- The Washington Times - Friday, October 20, 2006

All of the progress that Nicaragua has made toward a stable, democratic government could be subverted in November if Daniel Ortega is elected president. In the 1980s, the Sandinista dictator came to power with Soviet backing; today, the Marxist’s support is provided by Venezuelan President Hugo Chavez.

A recent poll conducted by the Universidad Centroamericano showed Mr. Ortega leading all challengers with more than 37 percent of the vote. The two center-right candidates, Jose Rizo of the Constitutionalist Liberal Party (PLC) and Eduardo Montealegre of the Nicaraguan Liberal Alliance (ALN), trailed Mr. Ortega substantially, with 20 percent and 17 percent, respectively. If these numbers prove accurate on election day, the Sandinista would win in the first round. The election would head to a second round only if the leading candidate fails either to win 40 percent of the vote or to win 35 percent of the vote with a margin of victory greater than 5 percent — a lowered threshold for first-round victories that was introduced during the leadership of corrupt, and now incarcerated, former President Arnoldo Aleman.

The division between Mr. Montealegre and Mr. Rizo splits the center-right vote and may have opened the door for Mr. Ortega to return to power 16 years and three failed presidential bids after he last held the office, but only if the former Sandinista dictator can do so in the first round. Mr. Montealegre told editors and reporters at The Washington Times in June that he had made efforts to unite opposition to Mr. Ortega, but had been rebuffed by the Aleman-backed PLC. If the election heads to a second round, opposition to the Sandinistas will come together, and Mr. Ortega will lose.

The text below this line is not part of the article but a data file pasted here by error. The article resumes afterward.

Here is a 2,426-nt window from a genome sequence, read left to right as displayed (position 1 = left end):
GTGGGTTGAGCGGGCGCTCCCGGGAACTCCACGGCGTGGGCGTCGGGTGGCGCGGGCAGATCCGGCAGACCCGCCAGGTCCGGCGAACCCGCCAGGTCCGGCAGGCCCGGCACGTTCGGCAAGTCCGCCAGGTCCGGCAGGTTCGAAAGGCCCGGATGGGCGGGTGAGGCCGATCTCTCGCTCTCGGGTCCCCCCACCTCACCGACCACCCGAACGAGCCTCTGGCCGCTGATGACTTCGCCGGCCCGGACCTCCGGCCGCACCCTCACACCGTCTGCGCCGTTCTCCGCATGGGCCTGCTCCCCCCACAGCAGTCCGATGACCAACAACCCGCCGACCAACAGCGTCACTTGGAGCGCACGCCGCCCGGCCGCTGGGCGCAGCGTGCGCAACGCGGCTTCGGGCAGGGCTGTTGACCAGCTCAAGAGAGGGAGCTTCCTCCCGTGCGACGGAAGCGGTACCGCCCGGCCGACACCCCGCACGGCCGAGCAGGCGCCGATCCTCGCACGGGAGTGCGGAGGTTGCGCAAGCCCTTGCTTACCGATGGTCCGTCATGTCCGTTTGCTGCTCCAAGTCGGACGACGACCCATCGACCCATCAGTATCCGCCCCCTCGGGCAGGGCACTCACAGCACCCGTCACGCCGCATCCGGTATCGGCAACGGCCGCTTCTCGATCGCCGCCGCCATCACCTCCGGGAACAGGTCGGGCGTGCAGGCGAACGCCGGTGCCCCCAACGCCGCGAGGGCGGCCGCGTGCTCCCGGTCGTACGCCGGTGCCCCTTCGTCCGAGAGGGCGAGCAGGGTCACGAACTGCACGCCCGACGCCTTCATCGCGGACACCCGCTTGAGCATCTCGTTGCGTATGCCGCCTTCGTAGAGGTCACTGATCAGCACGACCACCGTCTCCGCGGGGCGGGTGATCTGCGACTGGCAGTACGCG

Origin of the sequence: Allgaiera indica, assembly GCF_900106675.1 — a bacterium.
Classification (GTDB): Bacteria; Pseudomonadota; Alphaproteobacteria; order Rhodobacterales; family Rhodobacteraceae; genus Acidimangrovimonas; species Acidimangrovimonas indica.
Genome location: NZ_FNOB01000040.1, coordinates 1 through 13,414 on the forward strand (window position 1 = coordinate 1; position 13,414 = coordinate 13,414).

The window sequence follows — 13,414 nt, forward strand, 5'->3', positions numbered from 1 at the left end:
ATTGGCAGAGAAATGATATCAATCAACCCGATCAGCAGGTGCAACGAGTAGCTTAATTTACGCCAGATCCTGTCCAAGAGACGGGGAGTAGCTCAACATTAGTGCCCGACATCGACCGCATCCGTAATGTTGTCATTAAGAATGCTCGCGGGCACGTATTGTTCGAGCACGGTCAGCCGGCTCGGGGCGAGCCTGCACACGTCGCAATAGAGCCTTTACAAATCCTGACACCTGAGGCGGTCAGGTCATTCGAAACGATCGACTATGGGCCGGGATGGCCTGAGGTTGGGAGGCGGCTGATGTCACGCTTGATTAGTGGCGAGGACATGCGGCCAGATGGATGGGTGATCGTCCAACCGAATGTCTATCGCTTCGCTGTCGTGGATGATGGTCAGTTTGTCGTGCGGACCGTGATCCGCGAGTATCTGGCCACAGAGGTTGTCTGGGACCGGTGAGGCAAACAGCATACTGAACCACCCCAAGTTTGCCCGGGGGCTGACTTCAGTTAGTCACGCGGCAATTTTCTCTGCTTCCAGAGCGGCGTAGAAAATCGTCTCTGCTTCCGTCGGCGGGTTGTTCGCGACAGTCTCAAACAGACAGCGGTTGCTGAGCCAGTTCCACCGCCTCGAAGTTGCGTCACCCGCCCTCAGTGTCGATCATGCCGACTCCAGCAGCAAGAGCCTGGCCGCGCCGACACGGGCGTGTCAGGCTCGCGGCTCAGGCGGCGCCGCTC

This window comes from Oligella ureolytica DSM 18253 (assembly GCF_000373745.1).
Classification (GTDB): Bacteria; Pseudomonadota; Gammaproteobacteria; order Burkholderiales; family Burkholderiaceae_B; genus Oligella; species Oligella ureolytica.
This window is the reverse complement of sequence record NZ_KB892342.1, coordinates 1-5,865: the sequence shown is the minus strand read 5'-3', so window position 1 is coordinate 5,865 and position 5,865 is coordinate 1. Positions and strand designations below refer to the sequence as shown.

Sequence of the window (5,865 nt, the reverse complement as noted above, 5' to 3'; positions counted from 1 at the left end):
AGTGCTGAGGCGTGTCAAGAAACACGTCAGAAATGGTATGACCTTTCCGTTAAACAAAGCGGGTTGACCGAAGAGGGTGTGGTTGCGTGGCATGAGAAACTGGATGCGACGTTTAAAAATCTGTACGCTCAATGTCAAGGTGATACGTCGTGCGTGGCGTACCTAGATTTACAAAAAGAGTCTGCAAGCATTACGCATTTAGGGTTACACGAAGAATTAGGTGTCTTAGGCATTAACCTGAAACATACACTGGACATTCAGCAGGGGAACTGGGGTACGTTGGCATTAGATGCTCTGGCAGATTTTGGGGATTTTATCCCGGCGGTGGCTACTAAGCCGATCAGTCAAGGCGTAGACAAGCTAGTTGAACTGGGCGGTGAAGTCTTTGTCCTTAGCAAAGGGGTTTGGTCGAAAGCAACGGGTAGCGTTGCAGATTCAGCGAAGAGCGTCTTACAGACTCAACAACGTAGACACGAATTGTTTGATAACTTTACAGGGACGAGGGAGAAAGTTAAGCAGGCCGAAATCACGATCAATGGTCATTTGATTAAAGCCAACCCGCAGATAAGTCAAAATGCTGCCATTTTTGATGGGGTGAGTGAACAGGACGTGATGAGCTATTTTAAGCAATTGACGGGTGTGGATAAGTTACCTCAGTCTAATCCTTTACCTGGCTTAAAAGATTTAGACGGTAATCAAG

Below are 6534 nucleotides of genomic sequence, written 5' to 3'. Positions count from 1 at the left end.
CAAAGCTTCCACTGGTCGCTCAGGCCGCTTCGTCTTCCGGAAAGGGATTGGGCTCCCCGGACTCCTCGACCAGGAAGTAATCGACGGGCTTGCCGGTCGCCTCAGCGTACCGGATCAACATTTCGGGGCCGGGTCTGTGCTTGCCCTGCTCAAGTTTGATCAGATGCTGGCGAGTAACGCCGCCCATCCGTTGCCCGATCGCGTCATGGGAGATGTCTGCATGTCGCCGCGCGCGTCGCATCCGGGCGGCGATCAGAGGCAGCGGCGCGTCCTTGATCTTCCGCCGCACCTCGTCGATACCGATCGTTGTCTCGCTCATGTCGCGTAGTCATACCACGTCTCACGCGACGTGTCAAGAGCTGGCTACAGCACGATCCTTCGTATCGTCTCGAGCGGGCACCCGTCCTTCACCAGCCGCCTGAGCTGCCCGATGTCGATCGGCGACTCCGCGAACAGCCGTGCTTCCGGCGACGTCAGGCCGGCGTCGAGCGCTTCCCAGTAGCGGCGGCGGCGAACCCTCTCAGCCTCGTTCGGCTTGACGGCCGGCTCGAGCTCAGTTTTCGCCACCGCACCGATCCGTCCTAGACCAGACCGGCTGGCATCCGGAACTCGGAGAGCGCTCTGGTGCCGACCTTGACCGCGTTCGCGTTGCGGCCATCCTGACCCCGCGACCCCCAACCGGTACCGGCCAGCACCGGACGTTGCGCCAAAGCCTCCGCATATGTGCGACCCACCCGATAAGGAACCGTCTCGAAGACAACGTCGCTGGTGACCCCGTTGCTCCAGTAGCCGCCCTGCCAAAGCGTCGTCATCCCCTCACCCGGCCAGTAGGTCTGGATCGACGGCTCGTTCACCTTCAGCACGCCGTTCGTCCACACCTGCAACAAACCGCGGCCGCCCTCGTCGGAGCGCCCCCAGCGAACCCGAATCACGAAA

In addition to its unsettling political implications, the return of Mr. Ortega would turn Nicaragua’s economic policies in the wrong direction. “The woes of this country are the fault of savage capitalism,” the Sandinista boss claimed. He would pull the country out of CAFTA and “end savage capitalism when we win.” Widespread poverty, without question, is a problem that every Nicaraguan president has needed to address: Nicaragua is the second-poorest country in South America in terms of per-capita income and per-capita GDP. This is all the more reason for Nicaragua to continue its economic integration. Foreign investments and aid account for 35 percent of Nicaragua’s budget and would be jeopardized by Mr. Ortega’s likely policy of nationalization.

Poverty also makes Nicaraguan voters more easily influenced by Mr. Chavez. The Venezuelan autocrat has openly supported Mr. Ortega and has provided subsidized oil and fertilizer to Ortega-friendly villages. Unlike Peru’s Alan Garcia, who was able to win the presidential election in part because of his ability to capitalize on popular displeasure with Mr. Chavez’s support for his opponent, neither Mr. Montealegre nor Mr. Rizo have been able to turn Mr. Ortega’s Venezuelan backer into an election issue against him as successfully.

Should Mr. Ortega win, he will align Nicaragua politically, as well as economically, with Venezuela and Mr. Chavez’s Bolivarian revolution, creating setbacks for U.S. policy in Central America and for Nicaragua itself.


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